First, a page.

Teaching 2.0: Teams Keep Teachers and Students Plugged into Technology
Bourgeois, Michelle, Hunt, Bud, Journal of Staff Development
See if you recognize this scenario:
A school receives a grant for equipment, maybe through the PTA or other school funds. The school purchases the equipment and places it in classrooms to increase student achievement. Someone from the technology department spends several hours (or with luck, a day) training teachers on which buttons to press to make the magic happen. But after a few months, the initial excitement wears off. Teachers are hesitant to use the equipment in class because they can't quite remember what to do. Updates or technical issues require additional support or retraining.
Adding equipment often becomes a temporary distraction from the work of teaching and learning, rather than an opportunity to rethink instruction. And so, the equipment collects dust until the next new thing comes along.
With only two instructional technologists (we've since been joined by a third) serving a district of 1,800 teachers, one of the challenges we faced in the St. Vrain Valley School District in Longmont, Colo., was how to build capacity for change through self-efficacy. How could we build processes that help teachers become self-directed learners who can adapt to ever-changing technologies? More importantly, how could we move beyond the one-stop training that so often is the model for learning about technology use? Might we move towards a model of professional development that prepares teachers for the thoughtful use of particular equipment today and also encourages continued exploration and learning when the next technology shift occurs?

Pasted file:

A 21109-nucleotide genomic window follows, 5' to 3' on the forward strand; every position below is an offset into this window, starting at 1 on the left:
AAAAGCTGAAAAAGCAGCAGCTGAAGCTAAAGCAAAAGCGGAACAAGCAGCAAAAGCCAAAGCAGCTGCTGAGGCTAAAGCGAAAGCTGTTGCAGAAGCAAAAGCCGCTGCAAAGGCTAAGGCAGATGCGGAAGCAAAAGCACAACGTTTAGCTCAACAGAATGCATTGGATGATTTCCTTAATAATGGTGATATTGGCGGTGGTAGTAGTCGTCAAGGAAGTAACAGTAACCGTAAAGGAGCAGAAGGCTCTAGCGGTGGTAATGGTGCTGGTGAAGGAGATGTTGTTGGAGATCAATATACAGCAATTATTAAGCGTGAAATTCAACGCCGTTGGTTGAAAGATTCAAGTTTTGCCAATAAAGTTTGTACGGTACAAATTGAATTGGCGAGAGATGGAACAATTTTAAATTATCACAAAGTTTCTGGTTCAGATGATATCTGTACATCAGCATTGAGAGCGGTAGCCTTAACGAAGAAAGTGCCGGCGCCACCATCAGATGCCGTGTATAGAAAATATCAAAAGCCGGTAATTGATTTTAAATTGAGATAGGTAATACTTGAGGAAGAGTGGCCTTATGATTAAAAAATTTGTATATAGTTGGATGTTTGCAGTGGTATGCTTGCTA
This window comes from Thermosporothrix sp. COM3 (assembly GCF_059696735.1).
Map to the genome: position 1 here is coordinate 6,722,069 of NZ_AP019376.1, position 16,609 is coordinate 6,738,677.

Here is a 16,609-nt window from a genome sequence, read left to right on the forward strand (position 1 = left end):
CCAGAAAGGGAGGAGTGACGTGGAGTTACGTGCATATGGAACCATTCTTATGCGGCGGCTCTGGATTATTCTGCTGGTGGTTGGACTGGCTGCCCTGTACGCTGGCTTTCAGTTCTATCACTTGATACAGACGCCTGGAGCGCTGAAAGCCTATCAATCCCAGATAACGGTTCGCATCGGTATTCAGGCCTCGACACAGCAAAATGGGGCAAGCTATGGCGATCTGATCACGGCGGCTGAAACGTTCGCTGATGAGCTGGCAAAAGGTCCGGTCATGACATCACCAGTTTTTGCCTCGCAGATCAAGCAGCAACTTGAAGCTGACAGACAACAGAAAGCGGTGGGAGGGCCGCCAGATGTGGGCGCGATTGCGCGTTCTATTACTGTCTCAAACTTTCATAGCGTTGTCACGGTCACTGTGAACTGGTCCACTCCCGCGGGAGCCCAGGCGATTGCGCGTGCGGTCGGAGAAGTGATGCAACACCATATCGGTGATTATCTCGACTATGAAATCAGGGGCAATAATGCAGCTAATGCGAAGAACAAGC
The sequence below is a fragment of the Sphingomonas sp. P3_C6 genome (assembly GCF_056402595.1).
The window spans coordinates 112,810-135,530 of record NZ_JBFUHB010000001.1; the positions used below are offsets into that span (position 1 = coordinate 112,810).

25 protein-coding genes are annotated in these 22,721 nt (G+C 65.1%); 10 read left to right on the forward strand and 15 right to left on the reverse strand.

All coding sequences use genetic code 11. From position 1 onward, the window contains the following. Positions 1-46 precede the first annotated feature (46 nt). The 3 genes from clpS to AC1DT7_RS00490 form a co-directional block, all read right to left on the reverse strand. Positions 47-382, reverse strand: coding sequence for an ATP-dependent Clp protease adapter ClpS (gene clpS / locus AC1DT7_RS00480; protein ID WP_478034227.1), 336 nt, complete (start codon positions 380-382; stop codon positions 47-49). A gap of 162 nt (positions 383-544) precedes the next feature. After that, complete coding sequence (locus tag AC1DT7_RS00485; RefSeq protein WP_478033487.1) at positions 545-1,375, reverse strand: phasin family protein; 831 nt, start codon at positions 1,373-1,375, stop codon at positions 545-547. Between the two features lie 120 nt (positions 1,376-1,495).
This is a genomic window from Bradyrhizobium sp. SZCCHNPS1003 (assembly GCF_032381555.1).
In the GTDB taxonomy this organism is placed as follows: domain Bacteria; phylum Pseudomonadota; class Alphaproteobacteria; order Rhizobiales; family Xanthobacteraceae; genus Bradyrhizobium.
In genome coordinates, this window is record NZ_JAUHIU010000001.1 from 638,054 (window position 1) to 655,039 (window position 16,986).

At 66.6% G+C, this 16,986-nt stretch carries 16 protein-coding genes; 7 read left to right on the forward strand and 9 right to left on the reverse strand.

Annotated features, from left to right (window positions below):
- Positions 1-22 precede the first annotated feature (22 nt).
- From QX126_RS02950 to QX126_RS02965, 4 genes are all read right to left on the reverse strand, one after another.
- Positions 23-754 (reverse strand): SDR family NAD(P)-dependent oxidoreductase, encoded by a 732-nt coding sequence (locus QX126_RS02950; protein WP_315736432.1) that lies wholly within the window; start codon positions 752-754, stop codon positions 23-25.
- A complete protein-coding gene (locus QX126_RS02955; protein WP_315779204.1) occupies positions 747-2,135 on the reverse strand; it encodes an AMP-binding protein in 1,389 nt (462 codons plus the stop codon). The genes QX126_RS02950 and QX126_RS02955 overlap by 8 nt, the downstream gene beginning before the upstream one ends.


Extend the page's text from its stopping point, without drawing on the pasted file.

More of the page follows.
As a result of these questions, we developed a new technology professional development program in our school district. Called the Digital Learning Collaborative, it is built on three things that we know about professional learning:
* Learning takes time - time to play and explore and analyze and reflect.
* Learning is a social process. We learn best together and with each other's help.
* Learning about technology should be embedded within sound instructional practices, but often it's not.
THE DIGITAL LEARNING COLLABORATIVE: AN OVERVIEW
The basic structure of the Digital Learning Collaborative centers around school-based teams. To apply, a school team leader completes an application and identifies three to five fellow school members who are willing to commit to the two-year program. (See application sample at: http://blogs.stvrain.k12.co.us/instructionaltechnology/files/2010/09/dlc-app-all-schools.doc.) The application is an open process, and any school that can fill and fund a team is open to apply and participate. All willing parties are accepted. No teacher is required to participate, but all are compensated for their participation. Teams are affordable, costing a school a few hundred dollars per teacher per year, less than is often spent for a one-day workshop from a visiting technologist or motivational speaker.
Each school team meets monthly to discuss and reflect on its progress and refine the learning and research goals the team has set. Monthly meetings also occur at the district level to give team leaders from schools across St. Vrain a chance to come together to refine their facilitation skills and to further their own learning. Currently, we have 15 participating teams in Cohort 1, which just finished a two-year commitment, and 45 teams in Cohort 2 that are beginning their second year of the program. Cohort 3's 26 teams kicked off their participation this fall. In all, more than 300 teachers, representing more than 15% of our teaching staff, are participating in a Digital Learning Collaborative team.
The Digital Learning Collaborative was deliberately named so that the three essential elements of the program remain at the forefront:
* Digital. While our work moves beyond technology into curriculum and student achievement, our priority is to help teachers think through what it means to use digital tools in the classroom. …